The purpose of this study is to understand how adolescents handle their interpersonal disputes. Particularly, the study explores conditions associated with the adoption of confrontational means of conflict resolution.
Both sociological approach and various perspectives of developmental psychology guide this research. According to the “pure” sociological approach, interpersonal disputes can be handled unilaterally, bilaterally, or trilaterally. The nature of the structure of social relationship such as the degree of intimacy or social status will affect the method adopted to resolve interpersonal conflicts. This perspective is compatible with the view of the social relational model in developmental psychology. Other perspectives of developmental psychology have focused on factors such as pubertal processes and personality and emphasize interaction between various contexts.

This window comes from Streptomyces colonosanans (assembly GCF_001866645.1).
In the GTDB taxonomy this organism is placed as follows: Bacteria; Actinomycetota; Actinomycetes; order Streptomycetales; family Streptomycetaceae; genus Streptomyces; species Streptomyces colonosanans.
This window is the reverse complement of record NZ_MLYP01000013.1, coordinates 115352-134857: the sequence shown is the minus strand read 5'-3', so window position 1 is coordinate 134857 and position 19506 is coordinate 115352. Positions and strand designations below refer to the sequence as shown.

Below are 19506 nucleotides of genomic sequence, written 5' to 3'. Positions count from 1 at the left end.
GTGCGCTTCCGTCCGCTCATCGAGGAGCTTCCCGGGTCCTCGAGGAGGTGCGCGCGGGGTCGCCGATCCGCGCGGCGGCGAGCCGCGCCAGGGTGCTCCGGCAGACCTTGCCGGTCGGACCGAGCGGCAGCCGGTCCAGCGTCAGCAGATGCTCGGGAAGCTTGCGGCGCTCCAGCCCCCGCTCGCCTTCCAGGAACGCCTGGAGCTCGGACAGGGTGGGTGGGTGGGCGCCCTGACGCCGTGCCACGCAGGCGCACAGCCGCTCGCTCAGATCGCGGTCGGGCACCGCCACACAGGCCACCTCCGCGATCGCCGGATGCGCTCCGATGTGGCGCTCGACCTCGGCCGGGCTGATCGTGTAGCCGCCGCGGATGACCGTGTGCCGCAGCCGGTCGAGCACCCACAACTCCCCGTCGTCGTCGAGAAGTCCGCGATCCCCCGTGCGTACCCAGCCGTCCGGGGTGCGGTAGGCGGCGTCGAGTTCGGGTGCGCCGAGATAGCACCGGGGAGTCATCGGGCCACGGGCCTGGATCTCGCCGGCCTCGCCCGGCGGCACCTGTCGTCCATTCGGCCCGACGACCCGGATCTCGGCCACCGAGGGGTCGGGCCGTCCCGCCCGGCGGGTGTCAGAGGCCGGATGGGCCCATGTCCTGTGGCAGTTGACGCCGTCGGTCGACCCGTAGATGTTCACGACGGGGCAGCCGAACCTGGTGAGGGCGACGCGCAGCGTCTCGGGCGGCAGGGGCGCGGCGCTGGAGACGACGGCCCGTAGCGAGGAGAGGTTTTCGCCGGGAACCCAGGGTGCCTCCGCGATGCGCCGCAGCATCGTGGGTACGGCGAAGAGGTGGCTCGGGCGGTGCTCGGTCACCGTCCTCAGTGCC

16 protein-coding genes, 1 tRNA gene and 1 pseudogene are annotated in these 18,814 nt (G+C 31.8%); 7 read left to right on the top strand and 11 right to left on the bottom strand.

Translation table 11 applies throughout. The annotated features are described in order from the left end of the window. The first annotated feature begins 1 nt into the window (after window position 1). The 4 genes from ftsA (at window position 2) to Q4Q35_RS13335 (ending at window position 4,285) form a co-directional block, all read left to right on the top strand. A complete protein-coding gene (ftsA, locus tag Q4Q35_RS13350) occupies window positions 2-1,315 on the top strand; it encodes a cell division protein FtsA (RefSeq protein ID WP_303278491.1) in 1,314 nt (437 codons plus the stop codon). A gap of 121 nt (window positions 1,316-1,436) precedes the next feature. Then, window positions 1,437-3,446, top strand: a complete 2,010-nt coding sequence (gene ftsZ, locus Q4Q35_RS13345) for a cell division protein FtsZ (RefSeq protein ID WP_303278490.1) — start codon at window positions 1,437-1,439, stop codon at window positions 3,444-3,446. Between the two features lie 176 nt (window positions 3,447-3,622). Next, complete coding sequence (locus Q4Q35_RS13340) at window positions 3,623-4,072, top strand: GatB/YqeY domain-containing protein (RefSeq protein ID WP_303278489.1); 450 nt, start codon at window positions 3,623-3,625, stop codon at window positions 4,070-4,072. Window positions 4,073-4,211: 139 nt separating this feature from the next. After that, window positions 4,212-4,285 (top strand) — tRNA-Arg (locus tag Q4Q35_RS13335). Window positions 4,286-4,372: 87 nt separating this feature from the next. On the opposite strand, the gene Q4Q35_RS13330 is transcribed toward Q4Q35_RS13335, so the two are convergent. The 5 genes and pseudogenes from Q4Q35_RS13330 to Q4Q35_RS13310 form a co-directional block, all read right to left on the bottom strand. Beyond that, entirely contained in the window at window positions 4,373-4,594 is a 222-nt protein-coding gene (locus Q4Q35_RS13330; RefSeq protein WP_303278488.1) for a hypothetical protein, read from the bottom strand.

A research model organizing insights from these approaches is proposed to explain the adoption of confrontational means of conflict resolution. This model is tested by a survey data of 1,808 middle and high school students in Taiwan. Major findings are：(1) Adolescence most frequently employ a unilateral form and non-confrontational means, such as inaction or avoidance, in handling interpersonal conflict. (2) The adoption of various forms of conflict resolution is related to social relational distance and status difference. (3) The influence of individual’s biological and psychological characteristics is partly mediated by their influence on variables related to social relationships. (4) The social relational variables in a certain interaction context would influence the odds of adopting confrontational means of conflict resolution in another context. (5) For males, the odds of using confrontational methods were greater when dealing with disputes outside the family. Females have just the opposite tendency. (6) Those who identify themselves as close to no one tend to use confrontational means to resolve disputes outside of their families. (7) High integration with peers tends to increase the likelihood of using confrontational means to resolve their conflicts with adults. (8) Adolescents’ own social status at school is more important than the socioeconomic status of their families in explaining the use of confrontational methods. (9) Harsh parenting and teaching practices promote adolescent’s adoption of confrontational methods to resolve conflicts.